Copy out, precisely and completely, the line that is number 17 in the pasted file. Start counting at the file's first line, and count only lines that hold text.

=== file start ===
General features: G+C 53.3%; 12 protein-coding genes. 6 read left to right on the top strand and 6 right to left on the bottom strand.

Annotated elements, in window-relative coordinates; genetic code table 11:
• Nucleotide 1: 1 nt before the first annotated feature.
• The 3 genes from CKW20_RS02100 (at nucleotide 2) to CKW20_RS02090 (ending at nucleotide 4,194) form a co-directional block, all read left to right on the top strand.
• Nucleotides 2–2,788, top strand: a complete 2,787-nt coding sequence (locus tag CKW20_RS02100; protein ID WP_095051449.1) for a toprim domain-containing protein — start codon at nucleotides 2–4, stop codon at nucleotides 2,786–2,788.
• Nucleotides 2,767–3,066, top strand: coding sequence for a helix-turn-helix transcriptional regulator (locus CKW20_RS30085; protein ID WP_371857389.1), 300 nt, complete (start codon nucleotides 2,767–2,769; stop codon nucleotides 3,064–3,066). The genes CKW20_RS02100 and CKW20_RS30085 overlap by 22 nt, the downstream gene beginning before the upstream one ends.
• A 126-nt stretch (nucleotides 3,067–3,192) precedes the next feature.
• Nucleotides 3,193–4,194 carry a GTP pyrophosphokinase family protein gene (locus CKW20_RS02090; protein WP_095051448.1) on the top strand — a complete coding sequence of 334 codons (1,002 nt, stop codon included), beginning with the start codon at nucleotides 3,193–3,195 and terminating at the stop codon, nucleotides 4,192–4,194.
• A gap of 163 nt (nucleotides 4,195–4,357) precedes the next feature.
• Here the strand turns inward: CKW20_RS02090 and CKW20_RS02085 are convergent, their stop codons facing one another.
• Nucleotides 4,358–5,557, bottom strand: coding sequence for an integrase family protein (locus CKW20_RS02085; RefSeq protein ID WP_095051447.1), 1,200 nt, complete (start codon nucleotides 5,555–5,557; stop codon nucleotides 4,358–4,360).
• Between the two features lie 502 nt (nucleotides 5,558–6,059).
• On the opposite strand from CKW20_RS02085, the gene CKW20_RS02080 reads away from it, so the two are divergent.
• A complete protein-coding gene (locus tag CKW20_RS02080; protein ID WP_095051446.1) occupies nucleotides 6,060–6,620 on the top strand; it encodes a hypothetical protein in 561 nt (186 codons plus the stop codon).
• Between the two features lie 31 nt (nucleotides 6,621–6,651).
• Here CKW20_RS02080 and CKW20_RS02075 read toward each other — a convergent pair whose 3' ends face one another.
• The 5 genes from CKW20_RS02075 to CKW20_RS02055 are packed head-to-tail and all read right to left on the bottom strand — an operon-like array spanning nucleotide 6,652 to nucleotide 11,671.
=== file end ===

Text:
• The 5 genes from CKW20_RS02075 to CKW20_RS02055 are packed head-to-tail and all read right to left on the bottom strand — an operon-like array spanning nucleotide 6,652 to nucleotide 11,671.